3 Cups of Coffee a Day: Is It Healthy?

Many studies confirm that drinking coffee daily (in moderation, of course) is beneficial for your health. For years, people have avoided coffee in the belief that its caffeine content was harmful to the body. However, year after year, new research continues to confirm that drinking coffee is actually good for you.

A few studies have indicated that coffee has positive effects in the treatment and prevention of health problems like diabetes, Alzheimer’s and Parkinson’s. New studies are revealing more and more benefits and great reasons to drink coffee. A study conducted by the National Cancer Institute of Bethesda (Maryland, US) and published in Hepatology states that drinking coffee has positive effects on the liver.

To conduct their research, scientists used data from the United States National Health and Nutrition Examination Survey (NHANES 1999-2010) and selected 27,793 participants age 20 or older. Volunteers filled out a survey about their coffee drinking habits and researchers tested their blood, measuring different markers for liver function. The purpose of this study was to measure the health of participants’ livers and it was found that those who drank three or more cups of coffee a day had lower liver enzyme levels compared to non-coffee drinkers.

Researchers found that other compounds in coffee, besides caffeine, promote liver health when consumed in moderation.

Reduce Your Risk of Fatty Liver and Fibrosis with Coffee

Another study, also published in Hepatology, showed that drinking coffee significantly reduces the risk of accumulating connective tissue in the liver (fibrosis) in patients suffering from non-alcoholic fatty liver disease.

The study determined that the caffeine in coffee can reduce the accumulation of connective tissue in those suffering from chronic liver diseases, like fibrosis.

To conduct their study, researchers interviewed 306 people about their caffeine consumption and divided them into groups: patients without signs of fibrosis on ultrasound (the control group), those with steatosis, those with non-alcoholic steatohepatitis (NASH) stages 0-1 and 2-4.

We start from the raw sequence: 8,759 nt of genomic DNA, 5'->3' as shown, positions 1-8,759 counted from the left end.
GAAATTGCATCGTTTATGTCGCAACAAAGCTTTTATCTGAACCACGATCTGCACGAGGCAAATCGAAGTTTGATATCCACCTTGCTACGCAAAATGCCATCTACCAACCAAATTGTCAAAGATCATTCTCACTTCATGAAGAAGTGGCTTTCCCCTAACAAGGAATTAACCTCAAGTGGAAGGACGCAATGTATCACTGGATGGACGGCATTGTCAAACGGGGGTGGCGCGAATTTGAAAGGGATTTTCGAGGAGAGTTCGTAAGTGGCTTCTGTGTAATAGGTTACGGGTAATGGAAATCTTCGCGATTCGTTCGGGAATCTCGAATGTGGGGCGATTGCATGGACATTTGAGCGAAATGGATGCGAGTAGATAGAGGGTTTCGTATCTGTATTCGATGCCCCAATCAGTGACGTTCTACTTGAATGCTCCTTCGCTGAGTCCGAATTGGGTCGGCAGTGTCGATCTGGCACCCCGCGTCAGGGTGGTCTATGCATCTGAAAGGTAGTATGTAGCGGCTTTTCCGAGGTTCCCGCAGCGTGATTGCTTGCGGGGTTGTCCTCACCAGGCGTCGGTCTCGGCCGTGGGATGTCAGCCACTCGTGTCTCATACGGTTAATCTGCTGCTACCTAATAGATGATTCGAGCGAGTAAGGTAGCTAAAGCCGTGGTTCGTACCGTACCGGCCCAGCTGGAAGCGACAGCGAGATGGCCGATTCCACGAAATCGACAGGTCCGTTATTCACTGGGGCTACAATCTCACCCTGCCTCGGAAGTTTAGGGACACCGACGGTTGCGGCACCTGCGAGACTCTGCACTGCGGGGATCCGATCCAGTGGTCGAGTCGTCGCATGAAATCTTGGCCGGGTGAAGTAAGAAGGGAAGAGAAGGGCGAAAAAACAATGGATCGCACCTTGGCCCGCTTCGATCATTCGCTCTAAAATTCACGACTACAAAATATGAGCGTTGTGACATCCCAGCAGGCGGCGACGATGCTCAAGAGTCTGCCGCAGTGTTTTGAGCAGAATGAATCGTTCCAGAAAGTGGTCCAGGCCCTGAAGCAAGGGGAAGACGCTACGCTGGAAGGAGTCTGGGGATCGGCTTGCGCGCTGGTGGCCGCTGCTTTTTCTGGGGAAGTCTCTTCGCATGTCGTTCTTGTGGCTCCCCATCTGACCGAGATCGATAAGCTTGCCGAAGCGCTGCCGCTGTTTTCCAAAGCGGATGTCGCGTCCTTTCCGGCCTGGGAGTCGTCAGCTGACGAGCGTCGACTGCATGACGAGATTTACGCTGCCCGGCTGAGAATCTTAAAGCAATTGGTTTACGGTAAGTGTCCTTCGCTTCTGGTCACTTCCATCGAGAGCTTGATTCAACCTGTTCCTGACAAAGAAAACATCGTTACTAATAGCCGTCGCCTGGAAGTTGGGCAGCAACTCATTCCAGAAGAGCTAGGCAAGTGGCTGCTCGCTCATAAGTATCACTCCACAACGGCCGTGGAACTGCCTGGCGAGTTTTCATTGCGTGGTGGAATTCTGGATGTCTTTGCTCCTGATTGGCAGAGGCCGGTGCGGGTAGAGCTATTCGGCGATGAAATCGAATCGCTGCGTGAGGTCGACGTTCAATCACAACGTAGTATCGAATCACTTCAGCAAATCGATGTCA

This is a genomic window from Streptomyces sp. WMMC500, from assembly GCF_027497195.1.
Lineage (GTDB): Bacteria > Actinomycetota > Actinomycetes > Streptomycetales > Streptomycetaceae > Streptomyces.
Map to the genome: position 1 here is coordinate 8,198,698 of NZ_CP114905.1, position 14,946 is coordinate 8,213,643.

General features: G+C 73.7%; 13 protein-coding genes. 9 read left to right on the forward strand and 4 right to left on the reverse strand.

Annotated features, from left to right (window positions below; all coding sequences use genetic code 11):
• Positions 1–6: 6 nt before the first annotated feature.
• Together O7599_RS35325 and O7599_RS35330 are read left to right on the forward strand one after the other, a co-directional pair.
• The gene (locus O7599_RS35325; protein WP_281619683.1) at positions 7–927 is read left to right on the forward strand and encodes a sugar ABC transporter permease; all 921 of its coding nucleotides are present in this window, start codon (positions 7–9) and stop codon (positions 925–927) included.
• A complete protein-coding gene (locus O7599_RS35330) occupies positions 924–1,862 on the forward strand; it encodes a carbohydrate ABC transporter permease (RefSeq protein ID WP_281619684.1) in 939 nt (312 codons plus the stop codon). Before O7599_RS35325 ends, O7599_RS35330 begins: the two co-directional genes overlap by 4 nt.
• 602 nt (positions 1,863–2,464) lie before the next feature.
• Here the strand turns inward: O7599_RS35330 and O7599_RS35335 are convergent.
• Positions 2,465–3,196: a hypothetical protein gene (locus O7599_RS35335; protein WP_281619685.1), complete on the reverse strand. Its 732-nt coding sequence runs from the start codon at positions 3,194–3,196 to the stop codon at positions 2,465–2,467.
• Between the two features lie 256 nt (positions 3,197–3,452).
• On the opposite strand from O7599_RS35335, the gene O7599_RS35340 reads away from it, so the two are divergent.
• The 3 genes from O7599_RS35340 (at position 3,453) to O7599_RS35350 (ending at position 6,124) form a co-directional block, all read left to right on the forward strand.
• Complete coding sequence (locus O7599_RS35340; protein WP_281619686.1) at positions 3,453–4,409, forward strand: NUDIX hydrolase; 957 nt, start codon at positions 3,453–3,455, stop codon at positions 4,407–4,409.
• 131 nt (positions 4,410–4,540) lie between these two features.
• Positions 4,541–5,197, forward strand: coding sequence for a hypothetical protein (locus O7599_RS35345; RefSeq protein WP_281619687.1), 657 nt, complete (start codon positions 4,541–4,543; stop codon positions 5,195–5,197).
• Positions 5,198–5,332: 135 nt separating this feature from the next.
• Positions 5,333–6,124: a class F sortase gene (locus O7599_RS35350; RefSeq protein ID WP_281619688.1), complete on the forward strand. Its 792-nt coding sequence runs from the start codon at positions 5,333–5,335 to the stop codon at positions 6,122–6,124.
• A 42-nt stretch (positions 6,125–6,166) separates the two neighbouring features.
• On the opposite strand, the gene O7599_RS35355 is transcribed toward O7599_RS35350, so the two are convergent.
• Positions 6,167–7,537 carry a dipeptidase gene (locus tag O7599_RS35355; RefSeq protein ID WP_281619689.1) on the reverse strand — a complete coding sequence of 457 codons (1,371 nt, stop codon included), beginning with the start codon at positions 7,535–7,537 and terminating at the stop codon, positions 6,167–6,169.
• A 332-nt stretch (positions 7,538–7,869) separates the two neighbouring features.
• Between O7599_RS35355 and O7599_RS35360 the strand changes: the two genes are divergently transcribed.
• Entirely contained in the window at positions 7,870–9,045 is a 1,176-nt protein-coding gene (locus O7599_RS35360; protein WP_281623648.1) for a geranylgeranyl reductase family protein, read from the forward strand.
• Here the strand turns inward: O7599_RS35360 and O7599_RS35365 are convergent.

Patients with steatosis who drank coffee showed a significant difference in comparison with stage 0-1 NASH patients.

Coffee consumption was higher among NASH stage 0-1 patients with 58% reporting regular coffee intake as compared to 36% of stage 2-4 patients.

According to experts, more testing and research is needed to determine the quantity consumed needed to impact clinical outcomes.

Benefits of Coffee

The benefits of drinking coffee are becoming increasingly apparent, even though it was long believed the beverage could be harmful to our health.

Recent studies indicate that drinking coffee can prevent and protect against diabetes, as well as certain cancers associated with obesity, estrogen and insulin, like endometrial cancer.

Due to its antioxidant content, coffee is associated with preventing liver and bladder cancer.

Reduces your risk of developing cirrhosis.

Lowers your risk of heart disease, thanks to its flavonoids.

It’s recommended for headaches and certain types of migraines.

Coffee consumption is associated with a lower risk of gallstones and other gall bladder problems.

Drinking coffee stimulates gastric secretions, increasing bile production and contracting the gall bladder for better digestion.

Numerous scientific studies show that individuals who drink three cups of coffee a day are at a 50% lower risk of suffering from cognitive decline.